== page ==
In a 2-1 decision, the Ninth Circuit held Bivens permitted an action against a US Border Patrol agent who shot from the U.S. into Mexico and killed a Mexican teenager. In addition, there was no qualified immunity. Rodriguez v. Swartz, 2018 U.S. App. LEXIS 21930 (9th Cir. Aug. 7, 2018). Syllabus by the court:
The panel affirmed the district court’s order denying qualified immunity to a United States Border Patrol agent who, while standing on American soil, shot and killed J.A., a teenage Mexican citizen who was walking down a street in Mexico.
The panel held that assuming, as it was required to do, that the facts as pleaded in the First Amended Complaint were true, the agent was not entitled to qualified immunity. The panel held that J.A. had a Fourth Amendment right to be free from the unreasonable use of deadly force by an American agent acting on American soil, even though the agent’s bullets hit him in Mexico. The panel further held that given the circumstances, that J.A. was not suspected of any crime, was not fleeing or resisting arrest and did not pose a threat to anyone, the use of force was unreasonable under the Fourth Amendment. The panel concluded that no reasonable officer could have thought that he could shoot J.A. dead if, as pleaded, J.A. was innocently walking down a street in Mexico.
The panel held that pursuant to the Supreme Court’s decision in Hernandez v. Mesa, 137 S. Ct. 2003, 198 L. Ed. 2d 625 (2017), it had jurisdiction, on interlocutory appeal, to decide whether J.A.’s mother had a cause of action for damages against the agent pursuant to Bivens v. Six Unknown Named Agents of the Federal Bureau of Narcotics, 403 U.S. 388, 389, 91 S. Ct. 1999, 29 L. Ed. 2d 619 (1971). The panel held that despite its reluctance to extend Bivens, it would do so here because no other adequate remedy was available, there was no reason to infer that Congress deliberately chose to withhold a remedy, and the asserted special factors either did not apply or counseled in favor of extending Bivens.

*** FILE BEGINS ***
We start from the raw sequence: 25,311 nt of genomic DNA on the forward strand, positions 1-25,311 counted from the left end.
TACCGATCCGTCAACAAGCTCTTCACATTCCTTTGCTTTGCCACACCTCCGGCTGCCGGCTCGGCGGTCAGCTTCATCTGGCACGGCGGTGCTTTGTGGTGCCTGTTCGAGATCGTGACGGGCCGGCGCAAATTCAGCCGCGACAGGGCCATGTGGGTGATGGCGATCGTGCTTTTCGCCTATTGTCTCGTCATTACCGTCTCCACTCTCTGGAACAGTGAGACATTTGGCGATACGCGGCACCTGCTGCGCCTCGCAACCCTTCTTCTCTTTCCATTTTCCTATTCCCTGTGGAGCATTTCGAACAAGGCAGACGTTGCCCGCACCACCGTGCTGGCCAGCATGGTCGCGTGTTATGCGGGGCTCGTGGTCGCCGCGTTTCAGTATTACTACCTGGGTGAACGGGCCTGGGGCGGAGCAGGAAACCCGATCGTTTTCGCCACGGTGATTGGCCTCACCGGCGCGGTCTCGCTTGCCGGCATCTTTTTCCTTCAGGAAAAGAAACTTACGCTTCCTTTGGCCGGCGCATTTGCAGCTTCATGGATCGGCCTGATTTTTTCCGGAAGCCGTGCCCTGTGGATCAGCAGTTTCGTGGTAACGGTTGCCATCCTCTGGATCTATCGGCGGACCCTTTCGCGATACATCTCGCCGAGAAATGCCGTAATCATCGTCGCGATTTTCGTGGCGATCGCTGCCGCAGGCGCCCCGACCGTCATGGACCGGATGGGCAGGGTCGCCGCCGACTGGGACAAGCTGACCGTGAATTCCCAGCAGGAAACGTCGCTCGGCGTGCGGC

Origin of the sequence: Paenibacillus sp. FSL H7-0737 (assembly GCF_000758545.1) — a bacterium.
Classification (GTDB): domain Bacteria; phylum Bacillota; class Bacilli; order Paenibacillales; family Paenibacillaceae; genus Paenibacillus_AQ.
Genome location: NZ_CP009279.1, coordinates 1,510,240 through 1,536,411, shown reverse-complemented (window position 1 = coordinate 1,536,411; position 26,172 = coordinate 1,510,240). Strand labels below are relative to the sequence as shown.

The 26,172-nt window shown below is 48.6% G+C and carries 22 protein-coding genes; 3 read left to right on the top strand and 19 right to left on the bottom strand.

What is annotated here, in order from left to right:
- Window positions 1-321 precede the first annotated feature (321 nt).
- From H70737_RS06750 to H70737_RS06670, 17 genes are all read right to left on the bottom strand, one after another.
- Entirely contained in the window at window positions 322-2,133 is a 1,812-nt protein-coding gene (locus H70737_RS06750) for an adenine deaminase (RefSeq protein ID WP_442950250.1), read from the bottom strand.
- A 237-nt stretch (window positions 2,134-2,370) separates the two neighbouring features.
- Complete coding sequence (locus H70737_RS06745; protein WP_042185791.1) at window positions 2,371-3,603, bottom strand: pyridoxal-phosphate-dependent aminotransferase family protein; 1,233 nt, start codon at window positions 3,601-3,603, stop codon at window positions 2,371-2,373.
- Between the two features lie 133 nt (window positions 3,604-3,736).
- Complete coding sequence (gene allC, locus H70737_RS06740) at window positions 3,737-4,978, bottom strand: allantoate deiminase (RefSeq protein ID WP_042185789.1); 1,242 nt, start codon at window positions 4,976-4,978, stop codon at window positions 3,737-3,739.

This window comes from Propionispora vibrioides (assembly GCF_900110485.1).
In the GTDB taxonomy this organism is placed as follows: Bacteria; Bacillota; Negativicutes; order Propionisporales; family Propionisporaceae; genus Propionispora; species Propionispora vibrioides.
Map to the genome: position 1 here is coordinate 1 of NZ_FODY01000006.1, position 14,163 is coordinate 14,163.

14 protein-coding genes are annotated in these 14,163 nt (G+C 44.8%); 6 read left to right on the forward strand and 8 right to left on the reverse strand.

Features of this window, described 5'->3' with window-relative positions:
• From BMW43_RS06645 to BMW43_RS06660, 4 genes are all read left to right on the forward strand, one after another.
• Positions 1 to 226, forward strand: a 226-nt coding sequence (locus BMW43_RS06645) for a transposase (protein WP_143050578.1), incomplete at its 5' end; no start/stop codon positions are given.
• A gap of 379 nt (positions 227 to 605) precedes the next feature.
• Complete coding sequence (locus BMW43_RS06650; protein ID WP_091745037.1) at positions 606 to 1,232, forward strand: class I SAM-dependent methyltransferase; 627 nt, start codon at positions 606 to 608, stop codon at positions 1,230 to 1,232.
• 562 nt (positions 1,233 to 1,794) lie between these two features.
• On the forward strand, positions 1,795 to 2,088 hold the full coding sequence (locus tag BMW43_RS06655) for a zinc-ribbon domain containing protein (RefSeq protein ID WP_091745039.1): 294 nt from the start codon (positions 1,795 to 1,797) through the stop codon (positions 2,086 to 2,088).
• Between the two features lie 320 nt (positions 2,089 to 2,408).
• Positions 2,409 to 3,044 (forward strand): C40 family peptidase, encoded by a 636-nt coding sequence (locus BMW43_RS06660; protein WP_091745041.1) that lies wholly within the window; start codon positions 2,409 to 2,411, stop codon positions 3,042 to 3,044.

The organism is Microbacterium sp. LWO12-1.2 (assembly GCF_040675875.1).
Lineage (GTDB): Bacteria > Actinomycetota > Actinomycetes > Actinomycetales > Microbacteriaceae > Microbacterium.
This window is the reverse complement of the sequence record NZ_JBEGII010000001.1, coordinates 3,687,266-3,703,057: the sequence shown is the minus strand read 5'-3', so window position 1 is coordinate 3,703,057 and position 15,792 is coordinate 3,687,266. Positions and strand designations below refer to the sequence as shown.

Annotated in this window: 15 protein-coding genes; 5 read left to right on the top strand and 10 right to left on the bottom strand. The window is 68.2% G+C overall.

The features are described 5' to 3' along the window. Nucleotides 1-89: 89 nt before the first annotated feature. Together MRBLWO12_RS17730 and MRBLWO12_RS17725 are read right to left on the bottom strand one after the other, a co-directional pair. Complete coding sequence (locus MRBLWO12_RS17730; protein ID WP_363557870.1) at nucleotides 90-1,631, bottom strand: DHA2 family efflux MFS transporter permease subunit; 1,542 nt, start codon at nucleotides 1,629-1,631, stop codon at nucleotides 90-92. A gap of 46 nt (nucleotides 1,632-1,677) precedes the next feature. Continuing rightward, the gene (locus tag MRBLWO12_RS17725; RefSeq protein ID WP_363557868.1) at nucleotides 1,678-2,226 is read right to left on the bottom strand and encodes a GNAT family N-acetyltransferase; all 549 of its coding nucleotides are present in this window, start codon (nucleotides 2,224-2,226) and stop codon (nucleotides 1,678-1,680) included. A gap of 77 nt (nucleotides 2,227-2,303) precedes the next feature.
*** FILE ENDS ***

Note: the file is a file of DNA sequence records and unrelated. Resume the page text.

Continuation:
From the opinion: “Based on the facts alleged in the complaint, Swartz violated the Fourth Amendment. It is inconceivable that any reasonable officer could have thought that he or she could kill J.A. for no reason. Thus, Swartz lacks qualified immunity.”
The shooting was from Nogales into Mexico in October 2012, and the victim was hit with 10 bullets while walking down the street doing nothing wrong. Hernandez happened in June 2010 from El Paso to Ciudad Juarez, Mexico.